This recipe comes from a book called "The Jungle Effect." Dr. Daphne Miller has the recipes from the book online, but you should definitely check the book out! Apparently, Okinawans eat about 7-10 % fat in their diet. The American Dietary Guidelines call for about triple that, so it is quite a difference. What was most interesting to me, was that their carbohydrates were very high, not because they eat a lot of rice, but because of they eat the Japanese sweet potato, a purple skinned, white-middled sweet potato. They eat virtually no sugar or processed food.
Anatomy of this dish: I like this recipe because you can use virtually any vegetables you have lying around, and the longest part is cutting the vegetables, so it's quick. I always feel so great eating this many vegetables at once! The turmeric has anti-inflammatory properties, so don't leave that out. It only calls for 2 tablespoon oil for 6 cups of vegetables - wow! I try to avoid salting because the miso is nice and salty, and as much as salt is magically tasty, your taste buds should try and do some work now and again. It will be good for your heart.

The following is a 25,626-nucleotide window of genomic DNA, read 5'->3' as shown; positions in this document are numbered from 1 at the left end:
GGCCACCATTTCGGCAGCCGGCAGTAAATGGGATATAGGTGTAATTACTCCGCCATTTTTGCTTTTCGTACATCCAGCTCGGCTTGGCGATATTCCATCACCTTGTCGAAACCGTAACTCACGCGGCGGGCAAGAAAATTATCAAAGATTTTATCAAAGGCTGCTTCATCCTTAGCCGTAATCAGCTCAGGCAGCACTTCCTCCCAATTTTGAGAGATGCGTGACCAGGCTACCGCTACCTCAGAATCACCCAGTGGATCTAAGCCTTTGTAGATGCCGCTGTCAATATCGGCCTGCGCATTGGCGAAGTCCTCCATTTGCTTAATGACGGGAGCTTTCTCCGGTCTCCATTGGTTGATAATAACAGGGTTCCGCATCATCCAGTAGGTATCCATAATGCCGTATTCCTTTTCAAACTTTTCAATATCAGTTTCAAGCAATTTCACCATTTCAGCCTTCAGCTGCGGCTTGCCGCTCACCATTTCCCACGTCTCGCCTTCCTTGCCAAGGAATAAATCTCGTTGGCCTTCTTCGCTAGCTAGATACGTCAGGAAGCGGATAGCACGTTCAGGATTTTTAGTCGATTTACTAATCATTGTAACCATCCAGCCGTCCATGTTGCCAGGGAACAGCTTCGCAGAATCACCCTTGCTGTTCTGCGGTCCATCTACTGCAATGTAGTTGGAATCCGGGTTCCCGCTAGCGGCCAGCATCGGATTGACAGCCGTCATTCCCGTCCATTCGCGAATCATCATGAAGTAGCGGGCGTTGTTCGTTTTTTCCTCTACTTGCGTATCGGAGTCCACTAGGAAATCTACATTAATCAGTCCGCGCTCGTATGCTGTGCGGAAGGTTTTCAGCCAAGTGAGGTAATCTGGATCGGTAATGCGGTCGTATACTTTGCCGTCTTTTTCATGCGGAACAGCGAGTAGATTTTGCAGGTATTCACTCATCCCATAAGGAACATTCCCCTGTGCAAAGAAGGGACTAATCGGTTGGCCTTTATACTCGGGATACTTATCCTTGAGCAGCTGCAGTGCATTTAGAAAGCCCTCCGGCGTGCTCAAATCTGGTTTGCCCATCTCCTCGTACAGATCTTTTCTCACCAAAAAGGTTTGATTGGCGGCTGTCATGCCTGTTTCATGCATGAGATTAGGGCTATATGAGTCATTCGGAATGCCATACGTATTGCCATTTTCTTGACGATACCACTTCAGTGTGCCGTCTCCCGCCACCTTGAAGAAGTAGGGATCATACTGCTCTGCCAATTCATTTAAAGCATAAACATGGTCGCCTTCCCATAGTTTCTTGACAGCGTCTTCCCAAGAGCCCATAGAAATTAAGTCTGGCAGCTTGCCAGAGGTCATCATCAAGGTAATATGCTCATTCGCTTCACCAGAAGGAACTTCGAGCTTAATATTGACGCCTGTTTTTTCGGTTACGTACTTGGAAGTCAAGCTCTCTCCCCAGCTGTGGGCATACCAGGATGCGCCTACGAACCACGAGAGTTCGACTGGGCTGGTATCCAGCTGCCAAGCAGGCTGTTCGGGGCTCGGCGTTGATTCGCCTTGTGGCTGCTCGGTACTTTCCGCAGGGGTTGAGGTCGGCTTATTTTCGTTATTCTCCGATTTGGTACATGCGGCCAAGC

Okinawan Stir-Fry adapted from "The Jungle Effect"
2 tablespoons sake or water
2 tablespoons rice vinegar
1 teaspoon brown sugar or honey1/4 to 1⁄3 cup miso paste
2 tablespoons peanut oil1⁄4 pound cooked pork shoulder or chicken thinly sliced (optional)
1 block extra-firm tofu
1 tablespoon ground turmeric
6 cups chopped vegetables (such as broccoli, cauliflower zucchini, eggplant, carrots, fennel bulb, onions, daikon, cabbage, or bok-choy)
4 scallions or chives, chopped (I usually don't have them lying about so they are optional here)1 egg, beaten
Mix the miso, water, vinegar, and honey together in a very large bowl that will accommodate the rest of the ingredients from the stir-fry. Set aside. Heat one tablespoon oil in a skillet on medium-high heat - add the meat, if you are using it, and the tofu. Add the turmeric and stir ingredients to coat. Once it is heated through, add it to the miso mixture.
Add another tablespoon oil to the now empty skillet. Add the vegetables that will take longer to cook, like the broccoli, carrots, etc. Cook them on medium-high for a few minutes, stirring a few times. Then add the other vegetables. Sometimes I do this in batches since my pan is not big enough for all of them. The vegetables should not be overcooked. Slightly crunchy is good! Add the scallions. Crack the egg into the vegetables and stir it in until it is all cooked. Add the vegetables to the miso mixture and stir to coat. This is good with the Jushi Rice she lists on page 50.